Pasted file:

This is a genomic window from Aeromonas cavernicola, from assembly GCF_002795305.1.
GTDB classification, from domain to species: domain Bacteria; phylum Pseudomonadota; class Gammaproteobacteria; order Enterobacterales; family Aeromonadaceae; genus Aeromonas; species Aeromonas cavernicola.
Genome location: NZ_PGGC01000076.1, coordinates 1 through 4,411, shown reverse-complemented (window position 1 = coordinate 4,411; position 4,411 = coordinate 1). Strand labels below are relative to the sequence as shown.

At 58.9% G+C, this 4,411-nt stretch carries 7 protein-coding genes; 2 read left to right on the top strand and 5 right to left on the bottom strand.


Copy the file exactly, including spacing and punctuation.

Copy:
This is a genomic window from Aeromonas cavernicola, from assembly GCF_002795305.1.
GTDB classification, from domain to species: domain Bacteria; phylum Pseudomonadota; class Gammaproteobacteria; order Enterobacterales; family Aeromonadaceae; genus Aeromonas; species Aeromonas cavernicola.
Genome location: NZ_PGGC01000076.1, coordinates 1 through 4,411, shown reverse-complemented (window position 1 = coordinate 4,411; position 4,411 = coordinate 1). Strand labels below are relative to the sequence as shown.

At 58.9% G+C, this 4,411-nt stretch carries 7 protein-coding genes; 2 read left to right on the top strand and 5 right to left on the bottom strand.